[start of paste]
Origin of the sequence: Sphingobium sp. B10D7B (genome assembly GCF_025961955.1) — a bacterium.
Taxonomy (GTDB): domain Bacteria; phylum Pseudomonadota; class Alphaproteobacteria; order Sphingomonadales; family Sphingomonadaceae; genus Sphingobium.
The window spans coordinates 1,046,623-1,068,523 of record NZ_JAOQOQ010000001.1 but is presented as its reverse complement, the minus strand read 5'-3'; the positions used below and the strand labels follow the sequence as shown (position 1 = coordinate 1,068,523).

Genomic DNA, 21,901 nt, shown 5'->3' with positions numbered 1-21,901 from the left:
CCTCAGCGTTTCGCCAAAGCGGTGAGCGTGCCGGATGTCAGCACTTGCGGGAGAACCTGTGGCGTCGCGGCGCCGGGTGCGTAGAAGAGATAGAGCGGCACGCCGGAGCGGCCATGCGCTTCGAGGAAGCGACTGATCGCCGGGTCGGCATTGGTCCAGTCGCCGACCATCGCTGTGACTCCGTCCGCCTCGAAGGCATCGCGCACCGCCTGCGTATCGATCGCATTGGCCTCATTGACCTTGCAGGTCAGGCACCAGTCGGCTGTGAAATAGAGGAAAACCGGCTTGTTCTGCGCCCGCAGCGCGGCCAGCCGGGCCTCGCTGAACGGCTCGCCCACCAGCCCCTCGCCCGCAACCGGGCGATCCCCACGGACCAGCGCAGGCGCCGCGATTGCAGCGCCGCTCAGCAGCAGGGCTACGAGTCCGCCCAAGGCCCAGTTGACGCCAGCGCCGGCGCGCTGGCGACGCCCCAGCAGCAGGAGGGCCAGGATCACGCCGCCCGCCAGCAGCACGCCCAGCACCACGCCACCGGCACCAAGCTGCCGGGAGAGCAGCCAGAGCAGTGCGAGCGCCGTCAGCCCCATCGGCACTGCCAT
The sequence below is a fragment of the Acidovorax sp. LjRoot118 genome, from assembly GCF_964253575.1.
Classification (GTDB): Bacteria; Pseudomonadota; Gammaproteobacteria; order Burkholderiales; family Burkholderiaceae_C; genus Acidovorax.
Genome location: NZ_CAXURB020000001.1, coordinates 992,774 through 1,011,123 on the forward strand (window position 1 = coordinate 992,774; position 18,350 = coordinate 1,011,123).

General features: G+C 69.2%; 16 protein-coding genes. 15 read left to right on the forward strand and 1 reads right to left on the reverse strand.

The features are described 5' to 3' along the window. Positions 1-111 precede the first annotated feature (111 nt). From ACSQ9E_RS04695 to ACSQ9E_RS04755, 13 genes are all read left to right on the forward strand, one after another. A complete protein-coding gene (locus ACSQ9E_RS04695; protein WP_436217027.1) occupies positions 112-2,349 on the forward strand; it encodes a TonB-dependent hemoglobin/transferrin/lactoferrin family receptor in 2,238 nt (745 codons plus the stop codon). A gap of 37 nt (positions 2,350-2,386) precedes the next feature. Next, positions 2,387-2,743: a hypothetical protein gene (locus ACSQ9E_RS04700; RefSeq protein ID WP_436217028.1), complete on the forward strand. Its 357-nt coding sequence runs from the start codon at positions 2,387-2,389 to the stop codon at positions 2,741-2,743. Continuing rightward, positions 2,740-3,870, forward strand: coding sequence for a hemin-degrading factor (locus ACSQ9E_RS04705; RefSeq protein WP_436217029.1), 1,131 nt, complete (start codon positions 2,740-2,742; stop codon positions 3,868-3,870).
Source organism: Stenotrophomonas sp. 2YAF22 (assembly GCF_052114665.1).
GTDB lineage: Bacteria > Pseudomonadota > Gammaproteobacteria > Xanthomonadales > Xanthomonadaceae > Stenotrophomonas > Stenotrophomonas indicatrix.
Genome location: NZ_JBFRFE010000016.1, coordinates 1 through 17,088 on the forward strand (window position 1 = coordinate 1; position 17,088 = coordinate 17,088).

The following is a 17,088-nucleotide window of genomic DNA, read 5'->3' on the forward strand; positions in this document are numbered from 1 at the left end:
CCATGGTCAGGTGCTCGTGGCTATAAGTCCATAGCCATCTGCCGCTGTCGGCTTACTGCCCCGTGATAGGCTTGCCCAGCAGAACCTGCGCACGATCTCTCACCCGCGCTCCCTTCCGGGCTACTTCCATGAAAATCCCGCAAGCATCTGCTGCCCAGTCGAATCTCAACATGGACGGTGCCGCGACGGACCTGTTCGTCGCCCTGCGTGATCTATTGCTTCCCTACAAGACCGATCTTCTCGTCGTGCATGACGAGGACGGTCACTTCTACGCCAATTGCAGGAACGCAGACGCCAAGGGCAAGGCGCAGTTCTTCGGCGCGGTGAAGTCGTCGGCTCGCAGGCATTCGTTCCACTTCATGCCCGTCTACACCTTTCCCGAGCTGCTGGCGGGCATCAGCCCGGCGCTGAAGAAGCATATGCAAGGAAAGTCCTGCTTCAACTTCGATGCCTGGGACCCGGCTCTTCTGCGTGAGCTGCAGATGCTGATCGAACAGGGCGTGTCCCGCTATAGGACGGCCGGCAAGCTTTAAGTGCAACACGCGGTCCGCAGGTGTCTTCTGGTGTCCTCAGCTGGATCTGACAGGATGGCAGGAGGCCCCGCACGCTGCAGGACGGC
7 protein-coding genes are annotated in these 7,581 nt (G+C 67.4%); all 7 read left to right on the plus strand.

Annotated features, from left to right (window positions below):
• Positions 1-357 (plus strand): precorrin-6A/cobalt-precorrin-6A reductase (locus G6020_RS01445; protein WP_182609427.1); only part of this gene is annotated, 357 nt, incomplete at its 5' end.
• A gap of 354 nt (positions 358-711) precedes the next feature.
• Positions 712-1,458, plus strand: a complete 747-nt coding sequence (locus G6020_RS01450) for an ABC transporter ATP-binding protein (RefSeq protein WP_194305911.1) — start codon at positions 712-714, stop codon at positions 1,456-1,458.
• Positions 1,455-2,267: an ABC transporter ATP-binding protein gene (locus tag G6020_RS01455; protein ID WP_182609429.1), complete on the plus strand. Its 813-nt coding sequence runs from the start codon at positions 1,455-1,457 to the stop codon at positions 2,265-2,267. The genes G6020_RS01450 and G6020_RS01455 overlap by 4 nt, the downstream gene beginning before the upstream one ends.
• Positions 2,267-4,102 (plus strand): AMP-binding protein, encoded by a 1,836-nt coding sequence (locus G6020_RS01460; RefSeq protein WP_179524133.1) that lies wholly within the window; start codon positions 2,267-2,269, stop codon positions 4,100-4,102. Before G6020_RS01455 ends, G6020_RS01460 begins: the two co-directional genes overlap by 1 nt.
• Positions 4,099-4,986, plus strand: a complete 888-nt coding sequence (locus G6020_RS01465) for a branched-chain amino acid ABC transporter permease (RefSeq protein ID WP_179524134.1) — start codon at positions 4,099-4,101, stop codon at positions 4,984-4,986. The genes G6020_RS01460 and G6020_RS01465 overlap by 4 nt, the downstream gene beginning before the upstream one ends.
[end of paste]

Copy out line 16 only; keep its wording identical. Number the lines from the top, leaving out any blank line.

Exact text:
7 protein-coding genes are annotated in these 7,581 nt (G+C 67.4%); all 7 read left to right on the plus strand.